This scramble was around 300-400m beyond the start of the narrow to Kjeragbolten, and I didn’t experience any significant elevation change to get here.
Along the way, I could look back towards Kjeragbolten and immediately see how the vast majority of hikers crowded themselves onto the plateau adjacent to Kjeragbolten.
Meanwhile, the path I took felt refreshingly quiet and peaceful.
Anyways, as for the view itself, I personally liked the view here better than the Kjerag experience.
I felt like this view possessed a signature view over the waters of Lysefjorden, and the “Kjeragfossen” framed the panoramic view to boot!
Of course, I also had to watch out for dropoffs because trying to view the bottom of both the falls and the shores of the fjord (where base jumpers looking very tiny would land) involved getting uncomfortably close to the cliff edges.
After having my fill of this panorama, then I followed some red Ts and cairns back towards the main trail.
According to my GPS logs, I went about 380m to get to a Nesatind sign, and I went another 160m to reach the sign on the plateau back at the main trail.
The rest of the way back to the trailhead was pretty straightforward.
However, because it was mostly downhill on the way back, I had to watch my footing, especially with my joints feeling some pain from the hard surfaces and fatigue starting to set in.
In one steep stretch on the return hike near the end, I did manage to slip backwards, but luckily my day pack broke my fall, and I landed on my feet as if nothing had happened.
That ought to underscore how at any moment, an accident can occur that could cause injury.
“Kjeragfossen” (as well as the Kjeragbolten itself) sat in the town and municipality of Forsand in Rogaland County, Norway. For information or inquiries about the area as well as current conditions, visit the Lysefjorden Utvikling AS website.
For driving directions, I’m assuming that we’ll start the drive in Stavanger to arrive at Øygardstølen since that was how I did it.
It is possible to drive here from other places like Rysstad in Setesdal Valley to the east.
There was also an option of taking a long ferry (from or at least connecting in Forsand) to Lysebotn before driving up to Øygardstølen.
For the purposes of this page, I’ll only focus on the driving options since ferry logistics and schedules can be tricky (not to mention costly).
I should also say up front that trailhead parking at Øygardstølen costed me 360 NOK (about $40 USD when I visited in June 2019).
The car parks were supervised to ensure the parking fee was collected.
Driving from Stavanger to Øygardstølen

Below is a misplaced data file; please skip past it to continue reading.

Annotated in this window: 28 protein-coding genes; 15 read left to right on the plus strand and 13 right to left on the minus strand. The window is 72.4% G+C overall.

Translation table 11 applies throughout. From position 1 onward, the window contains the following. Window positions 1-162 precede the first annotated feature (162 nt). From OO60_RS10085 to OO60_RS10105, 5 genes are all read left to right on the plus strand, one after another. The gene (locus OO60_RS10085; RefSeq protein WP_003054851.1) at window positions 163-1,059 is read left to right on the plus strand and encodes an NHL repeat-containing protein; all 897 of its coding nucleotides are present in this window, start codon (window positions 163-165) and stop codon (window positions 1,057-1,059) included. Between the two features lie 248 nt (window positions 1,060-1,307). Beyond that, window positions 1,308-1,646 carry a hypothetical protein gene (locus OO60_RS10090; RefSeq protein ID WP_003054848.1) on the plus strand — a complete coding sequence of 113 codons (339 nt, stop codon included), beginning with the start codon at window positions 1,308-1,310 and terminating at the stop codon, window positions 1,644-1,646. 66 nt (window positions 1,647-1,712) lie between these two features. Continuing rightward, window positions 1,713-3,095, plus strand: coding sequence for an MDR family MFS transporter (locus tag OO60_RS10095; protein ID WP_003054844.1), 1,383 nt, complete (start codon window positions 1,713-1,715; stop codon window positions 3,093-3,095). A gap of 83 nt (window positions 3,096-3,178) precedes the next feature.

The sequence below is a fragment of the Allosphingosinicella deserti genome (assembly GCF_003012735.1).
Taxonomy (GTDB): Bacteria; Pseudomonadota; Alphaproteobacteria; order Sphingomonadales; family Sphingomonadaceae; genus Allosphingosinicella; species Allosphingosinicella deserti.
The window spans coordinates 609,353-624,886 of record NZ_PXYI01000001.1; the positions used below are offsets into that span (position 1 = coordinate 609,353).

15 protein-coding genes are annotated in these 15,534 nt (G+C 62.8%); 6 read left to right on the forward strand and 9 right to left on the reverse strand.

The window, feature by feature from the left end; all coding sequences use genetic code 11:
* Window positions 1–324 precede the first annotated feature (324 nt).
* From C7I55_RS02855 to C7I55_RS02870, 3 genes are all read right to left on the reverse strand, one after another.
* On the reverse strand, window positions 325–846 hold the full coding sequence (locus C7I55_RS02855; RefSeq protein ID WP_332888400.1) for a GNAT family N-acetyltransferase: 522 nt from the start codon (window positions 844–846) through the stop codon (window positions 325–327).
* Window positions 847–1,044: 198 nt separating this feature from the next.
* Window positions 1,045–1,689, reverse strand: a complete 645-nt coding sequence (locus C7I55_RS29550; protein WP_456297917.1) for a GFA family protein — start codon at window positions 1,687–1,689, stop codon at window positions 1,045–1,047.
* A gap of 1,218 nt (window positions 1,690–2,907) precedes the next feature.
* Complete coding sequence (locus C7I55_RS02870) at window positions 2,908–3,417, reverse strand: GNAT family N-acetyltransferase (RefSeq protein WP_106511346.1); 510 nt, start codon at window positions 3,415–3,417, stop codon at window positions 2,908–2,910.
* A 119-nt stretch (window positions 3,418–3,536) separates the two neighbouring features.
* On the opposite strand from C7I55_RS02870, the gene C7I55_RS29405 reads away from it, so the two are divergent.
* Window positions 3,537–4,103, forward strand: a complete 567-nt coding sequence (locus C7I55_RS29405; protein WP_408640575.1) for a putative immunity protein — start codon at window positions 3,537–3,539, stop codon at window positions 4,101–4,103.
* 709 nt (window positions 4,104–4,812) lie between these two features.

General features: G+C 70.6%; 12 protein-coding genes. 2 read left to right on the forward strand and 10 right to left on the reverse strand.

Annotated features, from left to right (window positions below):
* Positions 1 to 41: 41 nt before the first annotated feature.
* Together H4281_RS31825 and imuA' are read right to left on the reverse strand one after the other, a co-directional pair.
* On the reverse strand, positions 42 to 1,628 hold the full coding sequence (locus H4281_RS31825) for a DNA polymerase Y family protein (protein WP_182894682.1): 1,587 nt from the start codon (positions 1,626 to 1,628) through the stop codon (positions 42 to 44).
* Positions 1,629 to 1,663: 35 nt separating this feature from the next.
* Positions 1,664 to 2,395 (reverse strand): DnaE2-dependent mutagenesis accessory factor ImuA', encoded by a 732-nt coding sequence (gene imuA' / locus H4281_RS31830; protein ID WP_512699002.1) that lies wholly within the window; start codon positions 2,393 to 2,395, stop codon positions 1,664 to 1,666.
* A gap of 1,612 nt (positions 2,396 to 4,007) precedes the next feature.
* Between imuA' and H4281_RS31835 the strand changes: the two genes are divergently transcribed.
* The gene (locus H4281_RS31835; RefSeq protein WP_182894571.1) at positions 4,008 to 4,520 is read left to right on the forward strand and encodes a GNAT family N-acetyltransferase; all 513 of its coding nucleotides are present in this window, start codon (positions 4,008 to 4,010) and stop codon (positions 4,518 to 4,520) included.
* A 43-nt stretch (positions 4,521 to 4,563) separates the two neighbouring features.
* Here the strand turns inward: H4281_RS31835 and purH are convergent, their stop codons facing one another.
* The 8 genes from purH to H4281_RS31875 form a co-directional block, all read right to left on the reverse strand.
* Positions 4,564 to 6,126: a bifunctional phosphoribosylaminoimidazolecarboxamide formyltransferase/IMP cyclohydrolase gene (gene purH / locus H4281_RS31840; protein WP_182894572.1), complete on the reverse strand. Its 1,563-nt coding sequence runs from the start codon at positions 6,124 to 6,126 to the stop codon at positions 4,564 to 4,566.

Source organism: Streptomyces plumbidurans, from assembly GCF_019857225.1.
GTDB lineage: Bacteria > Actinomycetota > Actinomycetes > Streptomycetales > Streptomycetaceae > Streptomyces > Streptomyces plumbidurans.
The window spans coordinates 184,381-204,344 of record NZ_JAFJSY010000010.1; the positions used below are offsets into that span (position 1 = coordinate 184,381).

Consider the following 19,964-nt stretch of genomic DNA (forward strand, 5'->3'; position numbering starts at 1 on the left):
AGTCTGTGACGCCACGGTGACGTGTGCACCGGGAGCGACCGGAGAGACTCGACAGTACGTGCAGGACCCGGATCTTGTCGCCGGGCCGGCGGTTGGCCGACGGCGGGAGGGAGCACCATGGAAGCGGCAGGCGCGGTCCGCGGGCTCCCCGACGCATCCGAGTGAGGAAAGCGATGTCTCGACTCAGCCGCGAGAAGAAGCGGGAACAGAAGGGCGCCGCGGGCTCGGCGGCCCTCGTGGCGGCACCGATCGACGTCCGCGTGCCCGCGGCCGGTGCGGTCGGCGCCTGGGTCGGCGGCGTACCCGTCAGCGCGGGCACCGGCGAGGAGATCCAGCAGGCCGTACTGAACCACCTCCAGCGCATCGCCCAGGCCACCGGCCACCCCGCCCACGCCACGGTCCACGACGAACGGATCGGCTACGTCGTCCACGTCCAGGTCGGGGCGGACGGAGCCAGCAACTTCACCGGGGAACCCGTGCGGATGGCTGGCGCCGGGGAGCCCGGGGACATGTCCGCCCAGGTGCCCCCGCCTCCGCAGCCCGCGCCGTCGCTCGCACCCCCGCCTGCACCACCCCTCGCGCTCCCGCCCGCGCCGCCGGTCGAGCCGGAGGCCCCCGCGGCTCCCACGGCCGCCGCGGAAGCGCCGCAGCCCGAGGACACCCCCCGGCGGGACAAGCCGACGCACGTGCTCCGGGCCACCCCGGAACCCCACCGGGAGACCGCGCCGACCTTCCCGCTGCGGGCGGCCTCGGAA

From Stavanger, I went south on the E39 for about 29km before leaving the highway and turning left onto the Fv45 (bound for Sirdal) just beyond Gjesdal.
I then followed the Fv45 for about 70km before the road junctioned with the Fv975 and Fv468.
I took the left turn (signed for Setesdal), then drove another 15km or so to its junction with the Fv986 on the left.
The Fv986 was bound for Lysebotn, but I only had to drive about 25km of the 32km distance to get to the trailhead for Kjerag.
Overall, this drive took me around 2.5 hours.
It’s also worth noting that this drive was described in greater detail since it also featured numerous waterfalls and mindblowing valley scenery along the way.
The car park for Kjerag was at a place called Øygardstølen, which I think referred to the cliff-hanging building that acted as a cafe and excursions center.
Driving from Rysstad to Øygardstølen
This route describes a seasonal road that only appears to be available during the Summer months when enough snow would have melted off to allow for safer driving.
From Rysstad, we left the Rv9 in Setesdalen and drove west on the Fv337 for about 46km to its junction with the Fv986 on the right.
Along this plateau drive, the Fv337 became the Fv987 for most of the way before transitioning briefly into the Fv975 when it left Aust-Agder County and entered Vest-Agder County.
The rest of the 25km stretch from Suleskard to Øygardstølen was as described in the directions from Stavanger.
Overall, this drive would take about 90 minutes.
The plateau portion of the drive (Fv337, Fv987, and Fv975) was also covered in a separate write-up here.
Ferrying to Lysebotn
We didn’t take any of the ferries to Lysebotn so we can’t say anything more about this option.
That said, I understand it was a popular option, but I’d imagine it wasn’t cheap nor it wouldn’t have a lot of space given the length of this ferry ride.
In any case, once you get off at Lysebotn, you’d then either drive up the switchbacks for 7km to Øygardstølen, or you can take a bus up to the trailhead.
For geographical context, Stavanger was about 35km (a little over a half-hour drive) north of Gjesdal, 52km (under an hour drive) northwest of Dirdal, 57km (under an hour drive) northwest of Gilja, 159km (over 2.5 hours drive) west of Rysstad, and 249km (over 3.5 hours drive) northwest of Kristiansand.